Installation Views

Jean-Paul Riopelle | Galerie LeRoyer
Jean-Paul Riopelle | Galerie LeRoyer
Jean-Paul Riopelle | Galerie LeRoyer
Jean-Paul Riopelle | Galerie LeRoyer
Jean-Paul Riopelle | Galerie LeRoyer
Jean-Paul Riopelle | Galerie LeRoyer
Jean-Paul Riopelle | Galerie LeRoyer
Jean-Paul Riopelle | Galerie LeRoyer
Jean-Paul Riopelle | Galerie LeRoyer

Press Release

“Ayarak” is an Inuit term that describes something universal: the string. More precisely, it describes a string used in a game that has been played for generations amongst indigenous populations in Canada. In this game you tie a knot at both ends to create a loop. You, then, slide the string between your fingers and around your hands, sometimes with help from your teeth or a friend, to create interesting shapes and geometric patterns.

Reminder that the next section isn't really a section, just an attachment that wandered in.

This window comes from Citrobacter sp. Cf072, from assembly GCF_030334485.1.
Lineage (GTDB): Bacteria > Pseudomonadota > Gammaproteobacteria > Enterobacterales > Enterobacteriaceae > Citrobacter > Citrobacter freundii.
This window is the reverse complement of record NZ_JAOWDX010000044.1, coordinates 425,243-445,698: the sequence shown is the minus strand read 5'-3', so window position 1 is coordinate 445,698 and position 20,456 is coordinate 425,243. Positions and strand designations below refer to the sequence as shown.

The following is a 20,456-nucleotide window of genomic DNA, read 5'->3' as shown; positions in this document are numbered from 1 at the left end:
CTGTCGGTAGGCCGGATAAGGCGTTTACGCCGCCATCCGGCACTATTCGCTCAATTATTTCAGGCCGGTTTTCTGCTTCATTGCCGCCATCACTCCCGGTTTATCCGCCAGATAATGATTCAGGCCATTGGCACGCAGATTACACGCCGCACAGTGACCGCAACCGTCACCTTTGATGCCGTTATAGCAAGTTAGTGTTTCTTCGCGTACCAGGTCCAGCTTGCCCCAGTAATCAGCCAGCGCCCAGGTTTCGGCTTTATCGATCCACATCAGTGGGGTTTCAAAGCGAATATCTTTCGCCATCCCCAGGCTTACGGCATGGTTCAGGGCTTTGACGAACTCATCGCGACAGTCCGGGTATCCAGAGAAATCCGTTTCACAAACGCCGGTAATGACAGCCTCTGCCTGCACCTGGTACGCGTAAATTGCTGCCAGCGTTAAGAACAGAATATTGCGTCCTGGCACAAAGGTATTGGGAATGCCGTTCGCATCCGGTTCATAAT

The Inuit call these shapes “Ayarauseq.” They are made to represent a variety of things including: seals, whales, caribou, seagulls, tents, lamps, a crawling hunter and a man with wide eyes. These shapes are words.

I imagine that, on both sides, one will look with nostalgia at these string combinations, invented in the Arctic Circle: rigorous, repeatable and transmissible like theorems. These are the ties that bring together the polar bear and the crow.

Jean-Paul Riopelle